his reserved judgment dismissed it on the grounds that because of the various declarations
sought against it the State Government should be a proper and necessary party and ought
to be heard, for the purpose of completely adjudicating on all the issues herein. We must
with respect say that this is a paralogism as it involves the fallacy of petitio principii; it
begs the question as there can be no question of any relief being accorded against the State
Government if it is not a proper party. The State Government as such has nothing to do
with proceedings under the Code. It is the State Authority that is the pertinent entity, and
State Authority is defined in s. 5 to mean the Ruler or Governor of the State, as the case
may be. Section 12(1) provides for the State Authority to appoint a Director of Land and
Mines for the State and sub-section (3) of that section specifies his functions, powers, duties
and responsibilities. Section 16 enacts provisions for actions by and against the State
Authority, and sub-section (2) thereof specifically stipulates that any action, suit or other
proceeding relating to land in which it is sought to establish any liability on the part of the
State Authority shall be brought against the Director of Lands and Mines of the State in the
name of his office. It is accordingly abundantly clear that the State Government should never
have been joined in the proceedings and on the preliminary objection taken it should have
been discharged as a party thereto. There appears to be a popular misconception on this
aspect of the matter and on the role of the Government of a State as such in relation to the
Code with the resultant indiscriminate misjoinder of State Governments as parties in
proceedings thereunder, and we expect due heed to be taken of the point we make in this
regard.
It might be convenient to first dispose of the second issue - the question of the validity of
the alienation of the land in question to Lesco. It would appear from the evidence that the
land in question at Ulu Temiang was alienated to Lesco under five titles which comprised
part of a larger piece of land which had been gazetted in 1927 as a vegetable garden reserve
under s. 9 of the Land Enactment, 1911 which was the precursor to the equipollent provisions
of the Code in relation to the reservation of land. Before the land was alienated to Lesco
however there had been partial revocation of portions of this reserve by gazette notifications
between 1951 and 1953 and when this action was heard only four of the five titles alienated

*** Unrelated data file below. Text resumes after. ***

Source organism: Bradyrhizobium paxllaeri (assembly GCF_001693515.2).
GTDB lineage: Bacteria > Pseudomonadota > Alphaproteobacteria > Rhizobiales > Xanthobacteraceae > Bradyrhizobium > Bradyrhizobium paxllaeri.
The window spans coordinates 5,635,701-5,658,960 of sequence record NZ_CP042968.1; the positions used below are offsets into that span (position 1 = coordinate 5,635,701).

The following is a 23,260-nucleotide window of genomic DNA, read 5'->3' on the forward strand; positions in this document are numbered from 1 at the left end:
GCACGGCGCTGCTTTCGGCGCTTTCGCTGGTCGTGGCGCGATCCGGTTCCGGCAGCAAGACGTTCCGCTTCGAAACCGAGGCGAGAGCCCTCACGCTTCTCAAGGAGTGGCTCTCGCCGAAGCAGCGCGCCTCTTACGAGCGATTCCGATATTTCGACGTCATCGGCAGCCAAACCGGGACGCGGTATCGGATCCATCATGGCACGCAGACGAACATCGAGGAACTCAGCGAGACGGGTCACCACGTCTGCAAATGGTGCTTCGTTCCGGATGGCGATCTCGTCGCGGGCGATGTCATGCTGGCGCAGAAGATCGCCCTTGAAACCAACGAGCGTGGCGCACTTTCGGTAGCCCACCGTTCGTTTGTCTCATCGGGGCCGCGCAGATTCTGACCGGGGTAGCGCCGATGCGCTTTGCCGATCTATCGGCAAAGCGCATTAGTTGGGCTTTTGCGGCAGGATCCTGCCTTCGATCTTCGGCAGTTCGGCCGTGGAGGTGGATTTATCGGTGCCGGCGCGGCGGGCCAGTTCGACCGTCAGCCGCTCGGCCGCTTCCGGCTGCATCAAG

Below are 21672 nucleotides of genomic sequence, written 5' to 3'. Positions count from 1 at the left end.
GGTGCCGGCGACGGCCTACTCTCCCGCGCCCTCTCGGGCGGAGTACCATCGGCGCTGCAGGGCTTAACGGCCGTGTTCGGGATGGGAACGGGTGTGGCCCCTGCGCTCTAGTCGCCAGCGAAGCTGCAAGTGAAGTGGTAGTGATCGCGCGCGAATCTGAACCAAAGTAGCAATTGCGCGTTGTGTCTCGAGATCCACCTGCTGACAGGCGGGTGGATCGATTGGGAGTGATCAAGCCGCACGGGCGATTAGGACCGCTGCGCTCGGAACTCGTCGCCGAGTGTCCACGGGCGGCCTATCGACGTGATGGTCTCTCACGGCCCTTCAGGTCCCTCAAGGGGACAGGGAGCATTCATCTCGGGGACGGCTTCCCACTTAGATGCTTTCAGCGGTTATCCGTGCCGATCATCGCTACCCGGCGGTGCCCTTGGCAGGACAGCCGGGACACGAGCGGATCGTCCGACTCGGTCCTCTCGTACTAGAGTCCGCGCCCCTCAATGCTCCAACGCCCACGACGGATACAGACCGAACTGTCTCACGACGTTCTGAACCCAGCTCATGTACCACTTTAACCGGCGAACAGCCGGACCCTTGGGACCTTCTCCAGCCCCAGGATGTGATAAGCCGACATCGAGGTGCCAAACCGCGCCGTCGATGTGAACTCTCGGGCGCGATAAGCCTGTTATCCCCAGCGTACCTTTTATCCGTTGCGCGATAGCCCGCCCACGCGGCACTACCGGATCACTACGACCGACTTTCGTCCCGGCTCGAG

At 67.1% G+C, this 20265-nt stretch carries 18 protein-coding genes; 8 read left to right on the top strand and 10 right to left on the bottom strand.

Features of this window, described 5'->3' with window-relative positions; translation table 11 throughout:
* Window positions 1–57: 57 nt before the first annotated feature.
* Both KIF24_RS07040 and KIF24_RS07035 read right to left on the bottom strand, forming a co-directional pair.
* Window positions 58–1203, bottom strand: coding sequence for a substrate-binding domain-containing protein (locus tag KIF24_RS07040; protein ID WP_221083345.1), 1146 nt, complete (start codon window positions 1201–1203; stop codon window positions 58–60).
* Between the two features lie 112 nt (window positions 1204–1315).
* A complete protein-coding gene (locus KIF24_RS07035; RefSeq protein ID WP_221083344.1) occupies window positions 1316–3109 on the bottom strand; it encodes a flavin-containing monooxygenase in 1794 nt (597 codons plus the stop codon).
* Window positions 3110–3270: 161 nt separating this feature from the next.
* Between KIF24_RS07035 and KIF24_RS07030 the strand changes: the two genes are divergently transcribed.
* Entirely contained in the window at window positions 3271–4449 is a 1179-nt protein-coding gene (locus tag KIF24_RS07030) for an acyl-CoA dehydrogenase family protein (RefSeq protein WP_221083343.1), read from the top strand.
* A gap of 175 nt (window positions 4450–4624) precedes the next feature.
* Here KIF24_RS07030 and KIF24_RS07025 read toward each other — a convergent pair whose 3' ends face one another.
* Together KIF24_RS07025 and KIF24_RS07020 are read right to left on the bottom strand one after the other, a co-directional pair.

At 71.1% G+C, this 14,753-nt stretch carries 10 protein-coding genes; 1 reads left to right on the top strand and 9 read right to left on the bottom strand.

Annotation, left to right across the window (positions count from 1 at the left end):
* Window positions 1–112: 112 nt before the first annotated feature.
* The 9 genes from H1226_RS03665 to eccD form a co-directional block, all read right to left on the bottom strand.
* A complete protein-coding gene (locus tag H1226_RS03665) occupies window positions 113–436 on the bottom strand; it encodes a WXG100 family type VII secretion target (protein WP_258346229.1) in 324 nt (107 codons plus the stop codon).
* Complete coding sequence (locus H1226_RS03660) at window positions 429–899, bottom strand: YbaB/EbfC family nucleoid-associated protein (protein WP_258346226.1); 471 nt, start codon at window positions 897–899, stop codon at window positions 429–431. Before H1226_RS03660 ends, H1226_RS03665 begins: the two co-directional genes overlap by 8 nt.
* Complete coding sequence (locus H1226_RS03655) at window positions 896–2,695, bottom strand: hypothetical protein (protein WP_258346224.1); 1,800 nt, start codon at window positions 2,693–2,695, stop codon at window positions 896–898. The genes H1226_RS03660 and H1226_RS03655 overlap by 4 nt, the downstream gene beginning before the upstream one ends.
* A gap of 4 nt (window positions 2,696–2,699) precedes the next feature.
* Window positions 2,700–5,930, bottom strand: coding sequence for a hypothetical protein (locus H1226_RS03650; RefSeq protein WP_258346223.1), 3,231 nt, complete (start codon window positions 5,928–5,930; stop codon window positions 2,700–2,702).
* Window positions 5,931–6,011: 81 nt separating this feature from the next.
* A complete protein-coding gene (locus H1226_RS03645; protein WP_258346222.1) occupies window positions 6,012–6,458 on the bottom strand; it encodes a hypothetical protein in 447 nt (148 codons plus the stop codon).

contained portions of vegetable garden reserve.
The first matter to consider on this aspect would be the standing of the respondents to
complain in this regard. The respondents say they did submit applications for alienation of
the land in question to them by way of State leases, and this as we have said earlier is
conceded by the State Legal Adviser. This gives them a real or genuine interest in the subject
matter of the proceedings instituted which clearly accord them capacity to sue (Tan Sri Haji
Othman Saat v. Mohamad bin Ismail [1982] 2 MLJ 177 (at pp. 178-179)), but it may well be

148

Current Law Journal


Reprint

[1984] 1 CLJ (Rep)

proper, when it comes to the question of discretion on a consideration of the substantive


application for the declaration sought (and this is a discretionary remedy) as to the validity
of the alienation to Lesco, to refuse a remedy to the respondents who, though they may
have standing as a matter of jurisdiction, do not merit it (ibid at p. 179).
Reserved land is defined in s. 5 to mean land for the time being reserved for a public purpose
in accordance with the provisions of s. 62 or of any previous land law, and s. 62(4) provides
that reserved land shall not be (a) disposed of by the State Authority except, to paraphrase
its provisions, by way of lease for a period not exceeding twenty one years in accordance
with the provisions of s. 63 or by way of a temporary occupation licence or a permit for the
extraction and removal of rock material as provided for in the requisite provisions of the
Code, or (b) used for any purpose other than that for which it is reserved except in pursuance
of a disposition made by virtue of any of the provisions referred to in paragraph(a). We
pause to observe that disposal is defined in s. 5 to mean any disposal of land made by the
State Authority in the exercise of any of the powers conferred by s. 42, and State land is
defined therein to exclude inter alia reserved land. We would add that the alienation of the
five titles to Lesco was made under s. 76 which sets out the meaning of alienation of State
land which as we have pointed out excludes reserved land, and alienate itself is defined in
s. 5 to mean to dispose of State land. Section 64 makes provision for the revocation of the
reservation of any land for a public purpose, and the procedure therefor is strictly stipulated
in sub-section (2) thereof.
No revocation of the reserved Land comprised in parts of the four titles alienated to Lesco
has in fact been effected under the provisions of s. 64(2) but the learned Judge held that the
provisions of this sub-section are directory and not mandatory, that compliance there with
in the circumstances of this case would be a mere formality and that the failure to formally
revoke the subsisting vegetable garden reserve in the affected portions of the four titles
pursuant to the stipulated statutory provisions did not vitiate the alienation of the land in
question to Lesco. We must dissent on his conclusion as to the purport and effect of s. 64.
The compelling provisions of s. 64 can hardly be said to be merely directory, and the